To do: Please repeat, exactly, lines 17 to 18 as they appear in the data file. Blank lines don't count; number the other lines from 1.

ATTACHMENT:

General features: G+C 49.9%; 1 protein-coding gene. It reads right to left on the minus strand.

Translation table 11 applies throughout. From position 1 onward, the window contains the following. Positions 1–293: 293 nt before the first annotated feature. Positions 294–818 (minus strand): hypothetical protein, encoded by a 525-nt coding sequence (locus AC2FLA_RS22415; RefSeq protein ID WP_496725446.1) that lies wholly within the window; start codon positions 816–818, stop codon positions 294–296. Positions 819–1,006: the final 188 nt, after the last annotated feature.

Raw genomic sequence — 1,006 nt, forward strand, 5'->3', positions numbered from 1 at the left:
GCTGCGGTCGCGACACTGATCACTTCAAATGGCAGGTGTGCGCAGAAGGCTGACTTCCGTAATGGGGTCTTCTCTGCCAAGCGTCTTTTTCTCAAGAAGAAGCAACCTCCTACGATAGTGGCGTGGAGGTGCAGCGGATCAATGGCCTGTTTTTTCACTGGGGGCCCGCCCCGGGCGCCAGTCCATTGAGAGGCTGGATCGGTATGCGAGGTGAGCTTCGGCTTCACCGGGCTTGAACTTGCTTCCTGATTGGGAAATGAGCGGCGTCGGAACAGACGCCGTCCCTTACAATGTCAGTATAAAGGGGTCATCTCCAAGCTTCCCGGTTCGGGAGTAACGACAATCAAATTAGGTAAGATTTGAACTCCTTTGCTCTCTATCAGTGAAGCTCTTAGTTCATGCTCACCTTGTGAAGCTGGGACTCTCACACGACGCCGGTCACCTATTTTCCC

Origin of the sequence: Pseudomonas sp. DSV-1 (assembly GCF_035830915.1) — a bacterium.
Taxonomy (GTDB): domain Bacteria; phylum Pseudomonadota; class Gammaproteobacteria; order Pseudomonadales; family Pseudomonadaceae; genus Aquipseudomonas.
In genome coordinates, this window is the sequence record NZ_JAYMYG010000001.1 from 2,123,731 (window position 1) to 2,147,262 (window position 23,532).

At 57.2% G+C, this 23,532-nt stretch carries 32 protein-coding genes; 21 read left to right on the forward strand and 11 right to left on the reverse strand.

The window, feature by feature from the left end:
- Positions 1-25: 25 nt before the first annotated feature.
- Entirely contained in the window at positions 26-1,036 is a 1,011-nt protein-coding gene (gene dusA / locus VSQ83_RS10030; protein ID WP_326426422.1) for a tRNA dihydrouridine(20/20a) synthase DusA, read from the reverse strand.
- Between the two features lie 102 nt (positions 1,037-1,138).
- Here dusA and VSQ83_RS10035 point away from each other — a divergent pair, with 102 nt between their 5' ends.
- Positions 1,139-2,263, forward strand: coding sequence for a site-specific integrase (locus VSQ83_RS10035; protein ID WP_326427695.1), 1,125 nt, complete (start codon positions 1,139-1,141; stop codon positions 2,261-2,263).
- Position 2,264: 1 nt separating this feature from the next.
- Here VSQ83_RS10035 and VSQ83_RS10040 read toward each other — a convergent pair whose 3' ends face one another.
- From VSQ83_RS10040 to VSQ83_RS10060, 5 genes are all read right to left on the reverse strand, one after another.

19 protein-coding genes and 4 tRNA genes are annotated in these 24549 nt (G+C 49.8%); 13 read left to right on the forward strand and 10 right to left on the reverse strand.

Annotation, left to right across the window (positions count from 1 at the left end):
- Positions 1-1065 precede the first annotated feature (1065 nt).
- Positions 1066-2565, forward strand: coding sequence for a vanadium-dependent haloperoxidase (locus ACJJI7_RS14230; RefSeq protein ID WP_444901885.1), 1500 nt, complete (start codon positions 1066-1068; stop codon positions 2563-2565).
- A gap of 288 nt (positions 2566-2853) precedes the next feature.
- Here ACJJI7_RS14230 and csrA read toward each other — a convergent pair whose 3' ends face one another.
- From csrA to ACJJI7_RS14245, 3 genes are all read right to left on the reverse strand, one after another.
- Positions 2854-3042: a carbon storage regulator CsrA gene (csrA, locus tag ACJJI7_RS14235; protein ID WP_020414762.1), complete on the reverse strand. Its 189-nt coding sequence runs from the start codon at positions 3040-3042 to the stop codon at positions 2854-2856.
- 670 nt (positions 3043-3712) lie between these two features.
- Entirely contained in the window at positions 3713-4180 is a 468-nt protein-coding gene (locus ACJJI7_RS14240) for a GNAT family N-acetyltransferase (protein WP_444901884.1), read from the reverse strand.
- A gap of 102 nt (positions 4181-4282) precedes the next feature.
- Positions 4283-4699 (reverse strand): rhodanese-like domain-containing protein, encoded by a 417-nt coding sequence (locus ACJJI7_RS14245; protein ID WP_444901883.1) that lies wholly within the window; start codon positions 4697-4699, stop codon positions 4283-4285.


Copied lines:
- From VSQ83_RS10040 to VSQ83_RS10060, 5 genes are all read right to left on the reverse strand, one after another.

19 protein-coding genes and 4 tRNA genes are annotated in these 24549 nt (G+C 49.8%); 13 read left to right on the forward strand and 10 right to left on the reverse strand.